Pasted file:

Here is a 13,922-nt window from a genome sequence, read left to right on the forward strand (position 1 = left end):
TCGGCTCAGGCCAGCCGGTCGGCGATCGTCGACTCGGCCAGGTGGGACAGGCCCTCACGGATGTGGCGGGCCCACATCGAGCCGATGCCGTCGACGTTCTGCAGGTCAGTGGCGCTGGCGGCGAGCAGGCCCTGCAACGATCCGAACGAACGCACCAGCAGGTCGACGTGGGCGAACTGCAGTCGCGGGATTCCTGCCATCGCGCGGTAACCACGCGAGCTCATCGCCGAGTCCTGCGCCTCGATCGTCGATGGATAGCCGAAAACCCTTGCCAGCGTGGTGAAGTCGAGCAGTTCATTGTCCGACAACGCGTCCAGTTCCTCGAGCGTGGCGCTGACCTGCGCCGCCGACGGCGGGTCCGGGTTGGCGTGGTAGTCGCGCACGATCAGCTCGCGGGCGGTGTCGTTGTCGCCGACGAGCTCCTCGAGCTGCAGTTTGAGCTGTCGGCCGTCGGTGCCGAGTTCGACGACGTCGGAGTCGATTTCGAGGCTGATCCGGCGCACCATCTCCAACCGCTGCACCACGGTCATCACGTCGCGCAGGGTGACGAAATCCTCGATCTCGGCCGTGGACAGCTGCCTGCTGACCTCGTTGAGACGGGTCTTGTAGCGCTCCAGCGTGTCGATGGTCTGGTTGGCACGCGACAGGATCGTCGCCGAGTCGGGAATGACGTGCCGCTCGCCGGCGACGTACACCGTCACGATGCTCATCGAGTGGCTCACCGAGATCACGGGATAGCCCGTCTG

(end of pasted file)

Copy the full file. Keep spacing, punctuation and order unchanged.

Here is a 13,922-nt window from a genome sequence, read left to right on the forward strand (position 1 = left end):
TCGGCTCAGGCCAGCCGGTCGGCGATCGTCGACTCGGCCAGGTGGGACAGGCCCTCACGGATGTGGCGGGCCCACATCGAGCCGATGCCGTCGACGTTCTGCAGGTCAGTGGCGCTGGCGGCGAGCAGGCCCTGCAACGATCCGAACGAACGCACCAGCAGGTCGACGTGGGCGAACTGCAGTCGCGGGATTCCTGCCATCGCGCGGTAACCACGCGAGCTCATCGCCGAGTCCTGCGCCTCGATCGTCGATGGATAGCCGAAAACCCTTGCCAGCGTGGTGAAGTCGAGCAGTTCATTGTCCGACAACGCGTCCAGTTCCTCGAGCGTGGCGCTGACCTGCGCCGCCGACGGCGGGTCCGGGTTGGCGTGGTAGTCGCGCACGATCAGCTCGCGGGCGGTGTCGTTGTCGCCGACGAGCTCCTCGAGCTGCAGTTTGAGCTGTCGGCCGTCGGTGCCGAGTTCGACGACGTCGGAGTCGATTTCGAGGCTGATCCGGCGCACCATCTCCAACCGCTGCACCACGGTCATCACGTCGCGCAGGGTGACGAAATCCTCGATCTCGGCCGTGGACAGCTGCCTGCTGACCTCGTTGAGACGGGTCTTGTAGCGCTCCAGCGTGTCGATGGTCTGGTTGGCACGCGACAGGATCGTCGCCGAGTCGGGAATGACGTGCCGCTCGCCGGCGACGTACACCGTCACGATGCTCATCGAGTGGCTCACCGAGATCACGGGATAGCCCGTCTG